PD Practitioner: Rupali Haldar (Anganwadi worker)Location: Mala Village, West BengalDate: February 2005My name is Rupali Haldar. Initially when I started my work as an AWW (AnganwadiWorker), and used to weigh children, then many mothers refused to allow me to weightheir children. Many used to make faces, many used to say if you weigh my child theweight will go down but I still didn’t lose hope. Whenever I used to go to the village, thevillagers used to snub me by saying, “There she goes, once again she will try to weighour children.” Many used to comment, “She gets money so she comes here, she musthave some purpose.” Again, some used to say, “Even though some people get moneythey don’t work, they don’t come to advise us”.Slowly, I became much closer to them. My first session started at 1.6.02. There were 14children then. The programme was not initiated in the centre but in a mothers’ house. Ittakes 10 minutes from the centre to reach that house. The programme stopped for amonth due to heavy rains. By 28.8.02, a number of Grade IV, III, and II malnourishedchildren moved to Grade I and Normal. Their mothers were so happy. They startedfeeding the meal at home as well.Another aspect of joy was that the grandmothers used to bring the children to thecentre. If the mothers did not want to come the grandmothers used to persuade them toattend. The grandmothers also reported the cases of mothers who did not prepare themeal at home. In the PD programme, the Hindu and Muslim mothers prepared the mealtogether. The programme started in a Hindu family, but then it also took place in theMuslim families. Even the mothers of the normal children have supported andparticipated in the programme wholeheartedly. Once I asked a normal child’s mother,“Why do you want to attend regularly?” She said, “I want my child to remain healthy andnot lose weight and besides my child loves to eat with all the children.”Initially the Panchayat people did not help me. They wouldn’t even behave properly. Isupplied the fuel till the 8th session. From the 9th session, the mothers’ contributed the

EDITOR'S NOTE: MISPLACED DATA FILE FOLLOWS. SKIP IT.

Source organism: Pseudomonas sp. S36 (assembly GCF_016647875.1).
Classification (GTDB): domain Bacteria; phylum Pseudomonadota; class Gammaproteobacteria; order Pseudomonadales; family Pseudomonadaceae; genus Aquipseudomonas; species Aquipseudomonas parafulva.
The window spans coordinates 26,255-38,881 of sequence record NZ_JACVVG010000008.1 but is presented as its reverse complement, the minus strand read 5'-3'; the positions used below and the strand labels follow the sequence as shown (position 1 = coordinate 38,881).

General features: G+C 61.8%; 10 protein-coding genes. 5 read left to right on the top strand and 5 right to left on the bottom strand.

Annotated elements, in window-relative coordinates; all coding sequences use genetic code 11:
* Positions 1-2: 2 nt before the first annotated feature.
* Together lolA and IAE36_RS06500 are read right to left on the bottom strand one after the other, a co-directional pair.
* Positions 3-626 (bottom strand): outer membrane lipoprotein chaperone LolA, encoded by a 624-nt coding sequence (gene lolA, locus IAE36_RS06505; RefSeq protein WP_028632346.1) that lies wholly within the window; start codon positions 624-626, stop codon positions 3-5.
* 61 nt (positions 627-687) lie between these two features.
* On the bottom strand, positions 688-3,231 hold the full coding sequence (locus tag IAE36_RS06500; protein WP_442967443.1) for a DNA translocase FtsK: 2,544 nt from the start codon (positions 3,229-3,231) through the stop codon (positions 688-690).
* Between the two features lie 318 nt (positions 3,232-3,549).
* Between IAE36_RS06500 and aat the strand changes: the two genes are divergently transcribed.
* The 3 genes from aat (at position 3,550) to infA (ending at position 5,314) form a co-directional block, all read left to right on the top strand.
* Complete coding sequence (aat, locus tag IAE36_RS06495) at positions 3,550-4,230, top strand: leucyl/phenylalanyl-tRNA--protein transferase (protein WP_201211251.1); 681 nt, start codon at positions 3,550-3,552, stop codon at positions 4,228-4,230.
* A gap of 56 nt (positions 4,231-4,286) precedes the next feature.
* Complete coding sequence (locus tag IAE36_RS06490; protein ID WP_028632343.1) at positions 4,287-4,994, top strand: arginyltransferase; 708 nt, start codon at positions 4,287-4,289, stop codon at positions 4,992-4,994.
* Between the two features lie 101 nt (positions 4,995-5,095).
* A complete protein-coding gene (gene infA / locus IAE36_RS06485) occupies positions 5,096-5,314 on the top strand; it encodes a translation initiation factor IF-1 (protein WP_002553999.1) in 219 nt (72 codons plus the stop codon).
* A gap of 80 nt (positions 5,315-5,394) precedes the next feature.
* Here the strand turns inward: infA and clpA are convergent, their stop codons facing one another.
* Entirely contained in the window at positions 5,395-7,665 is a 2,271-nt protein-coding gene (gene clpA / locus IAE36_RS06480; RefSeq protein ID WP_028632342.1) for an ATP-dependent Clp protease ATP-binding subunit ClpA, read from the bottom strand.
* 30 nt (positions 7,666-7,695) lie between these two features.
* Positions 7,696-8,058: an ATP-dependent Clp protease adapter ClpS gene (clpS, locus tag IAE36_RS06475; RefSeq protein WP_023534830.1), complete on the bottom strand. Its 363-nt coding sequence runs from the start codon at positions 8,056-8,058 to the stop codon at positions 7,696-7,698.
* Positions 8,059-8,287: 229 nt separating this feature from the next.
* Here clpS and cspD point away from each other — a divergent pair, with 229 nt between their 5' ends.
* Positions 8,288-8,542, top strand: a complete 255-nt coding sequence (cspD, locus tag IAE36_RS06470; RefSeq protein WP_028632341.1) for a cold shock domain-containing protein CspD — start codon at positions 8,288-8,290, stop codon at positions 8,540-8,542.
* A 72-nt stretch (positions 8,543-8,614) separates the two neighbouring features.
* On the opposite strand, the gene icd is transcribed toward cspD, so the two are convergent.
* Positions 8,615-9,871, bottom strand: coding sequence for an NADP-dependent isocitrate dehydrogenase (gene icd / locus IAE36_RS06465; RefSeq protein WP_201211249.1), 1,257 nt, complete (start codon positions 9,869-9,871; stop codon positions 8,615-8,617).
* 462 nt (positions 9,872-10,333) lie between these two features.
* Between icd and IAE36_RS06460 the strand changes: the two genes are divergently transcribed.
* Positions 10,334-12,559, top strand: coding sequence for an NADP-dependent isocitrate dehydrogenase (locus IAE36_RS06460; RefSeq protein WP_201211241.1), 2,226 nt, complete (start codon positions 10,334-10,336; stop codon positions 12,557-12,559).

fuel. One of the fathers refused to give polio drops to the child but the grandmothercame to me to give the child the drops secretly. I was so happy.My CDPO and Supervisor told me to work well to get good results. Today I am veryhappy. Now even the Panchayat have come forward. Earlier they wouldn’t listen to me,now they do. Earlier those who would make faces and wouldn’t talk to me, nowconsider me as their own. This is my biggest gift. My work is for mothers and children,and to reduce child deaths. If I am aware, then I can create awareness in others. I feelAWWs should have a mentality of maternal love and affection. I feel even if there is aVHC (Village Health Committee), to back up the AWW, she has to give her best effort.Whenever there is a problem the mothers must be consulted, this helps inunderstanding what each mother wants to say. Once while facing the fuel problem, Isaid I don’t get any money for fuel, how long can I keep arranging for it? The motherswere quick to answer “Didi, these are our children who have the food, so we will arrangethe fuel, don’t worry.”